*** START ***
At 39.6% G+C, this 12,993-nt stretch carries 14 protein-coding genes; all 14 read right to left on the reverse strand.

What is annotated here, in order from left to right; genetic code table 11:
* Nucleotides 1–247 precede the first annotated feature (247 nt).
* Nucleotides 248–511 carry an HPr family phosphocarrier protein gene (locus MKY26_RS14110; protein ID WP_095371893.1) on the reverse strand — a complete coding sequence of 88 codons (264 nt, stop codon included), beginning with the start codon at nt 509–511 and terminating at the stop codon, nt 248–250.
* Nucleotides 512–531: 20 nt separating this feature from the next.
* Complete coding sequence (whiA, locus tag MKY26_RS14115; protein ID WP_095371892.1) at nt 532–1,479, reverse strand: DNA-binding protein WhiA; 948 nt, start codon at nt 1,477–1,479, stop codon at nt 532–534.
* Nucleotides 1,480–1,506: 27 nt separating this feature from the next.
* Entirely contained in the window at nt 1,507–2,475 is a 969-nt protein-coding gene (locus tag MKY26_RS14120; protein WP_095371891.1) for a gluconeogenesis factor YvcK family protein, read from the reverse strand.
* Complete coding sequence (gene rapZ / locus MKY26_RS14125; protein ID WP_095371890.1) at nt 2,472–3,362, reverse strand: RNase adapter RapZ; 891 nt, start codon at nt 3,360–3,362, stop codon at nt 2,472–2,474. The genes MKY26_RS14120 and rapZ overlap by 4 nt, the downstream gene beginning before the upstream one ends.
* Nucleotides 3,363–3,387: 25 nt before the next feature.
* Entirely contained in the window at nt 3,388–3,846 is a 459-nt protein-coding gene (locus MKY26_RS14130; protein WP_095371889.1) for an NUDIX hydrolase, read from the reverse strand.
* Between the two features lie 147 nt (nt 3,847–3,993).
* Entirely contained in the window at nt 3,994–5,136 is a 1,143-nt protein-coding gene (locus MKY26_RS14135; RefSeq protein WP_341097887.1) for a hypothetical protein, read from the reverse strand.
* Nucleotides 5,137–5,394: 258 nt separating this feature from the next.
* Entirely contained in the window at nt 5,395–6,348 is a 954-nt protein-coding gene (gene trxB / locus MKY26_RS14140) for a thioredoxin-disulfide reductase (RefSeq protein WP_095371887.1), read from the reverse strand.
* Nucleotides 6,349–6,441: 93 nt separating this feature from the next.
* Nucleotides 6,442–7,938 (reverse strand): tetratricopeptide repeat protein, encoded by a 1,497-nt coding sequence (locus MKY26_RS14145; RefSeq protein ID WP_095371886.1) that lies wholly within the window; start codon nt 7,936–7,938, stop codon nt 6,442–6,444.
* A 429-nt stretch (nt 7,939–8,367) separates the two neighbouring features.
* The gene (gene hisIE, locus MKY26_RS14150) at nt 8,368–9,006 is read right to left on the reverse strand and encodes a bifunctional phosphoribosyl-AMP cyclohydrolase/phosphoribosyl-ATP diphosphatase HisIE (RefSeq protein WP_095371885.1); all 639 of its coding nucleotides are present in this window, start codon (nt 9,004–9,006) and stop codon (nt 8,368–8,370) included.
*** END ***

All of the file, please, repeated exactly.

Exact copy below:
At 39.6% G+C, this 12,993-nt stretch carries 14 protein-coding genes; all 14 read right to left on the reverse strand.

What is annotated here, in order from left to right; genetic code table 11:
* Nucleotides 1–247 precede the first annotated feature (247 nt).
* Nucleotides 248–511 carry an HPr family phosphocarrier protein gene (locus MKY26_RS14110; protein ID WP_095371893.1) on the reverse strand — a complete coding sequence of 88 codons (264 nt, stop codon included), beginning with the start codon at nt 509–511 and terminating at the stop codon, nt 248–250.
* Nucleotides 512–531: 20 nt separating this feature from the next.
* Complete coding sequence (whiA, locus tag MKY26_RS14115; protein ID WP_095371892.1) at nt 532–1,479, reverse strand: DNA-binding protein WhiA; 948 nt, start codon at nt 1,477–1,479, stop codon at nt 532–534.
* Nucleotides 1,480–1,506: 27 nt separating this feature from the next.
* Entirely contained in the window at nt 1,507–2,475 is a 969-nt protein-coding gene (locus tag MKY26_RS14120; protein WP_095371891.1) for a gluconeogenesis factor YvcK family protein, read from the reverse strand.
* Complete coding sequence (gene rapZ / locus MKY26_RS14125; protein ID WP_095371890.1) at nt 2,472–3,362, reverse strand: RNase adapter RapZ; 891 nt, start codon at nt 3,360–3,362, stop codon at nt 2,472–2,474. The genes MKY26_RS14120 and rapZ overlap by 4 nt, the downstream gene beginning before the upstream one ends.
* Nucleotides 3,363–3,387: 25 nt before the next feature.
* Entirely contained in the window at nt 3,388–3,846 is a 459-nt protein-coding gene (locus MKY26_RS14130; protein WP_095371889.1) for an NUDIX hydrolase, read from the reverse strand.
* Between the two features lie 147 nt (nt 3,847–3,993).
* Entirely contained in the window at nt 3,994–5,136 is a 1,143-nt protein-coding gene (locus MKY26_RS14135; RefSeq protein WP_341097887.1) for a hypothetical protein, read from the reverse strand.
* Nucleotides 5,137–5,394: 258 nt separating this feature from the next.
* Entirely contained in the window at nt 5,395–6,348 is a 954-nt protein-coding gene (gene trxB / locus MKY26_RS14140) for a thioredoxin-disulfide reductase (RefSeq protein WP_095371887.1), read from the reverse strand.
* Nucleotides 6,349–6,441: 93 nt separating this feature from the next.
* Nucleotides 6,442–7,938 (reverse strand): tetratricopeptide repeat protein, encoded by a 1,497-nt coding sequence (locus MKY26_RS14145; RefSeq protein ID WP_095371886.1) that lies wholly within the window; start codon nt 7,936–7,938, stop codon nt 6,442–6,444.
* A 429-nt stretch (nt 7,939–8,367) separates the two neighbouring features.
* The gene (gene hisIE, locus MKY26_RS14150) at nt 8,368–9,006 is read right to left on the reverse strand and encodes a bifunctional phosphoribosyl-AMP cyclohydrolase/phosphoribosyl-ATP diphosphatase HisIE (RefSeq protein WP_095371885.1); all 639 of its coding nucleotides are present in this window, start codon (nt 9,004–9,006) and stop codon (nt 8,368–8,370) included.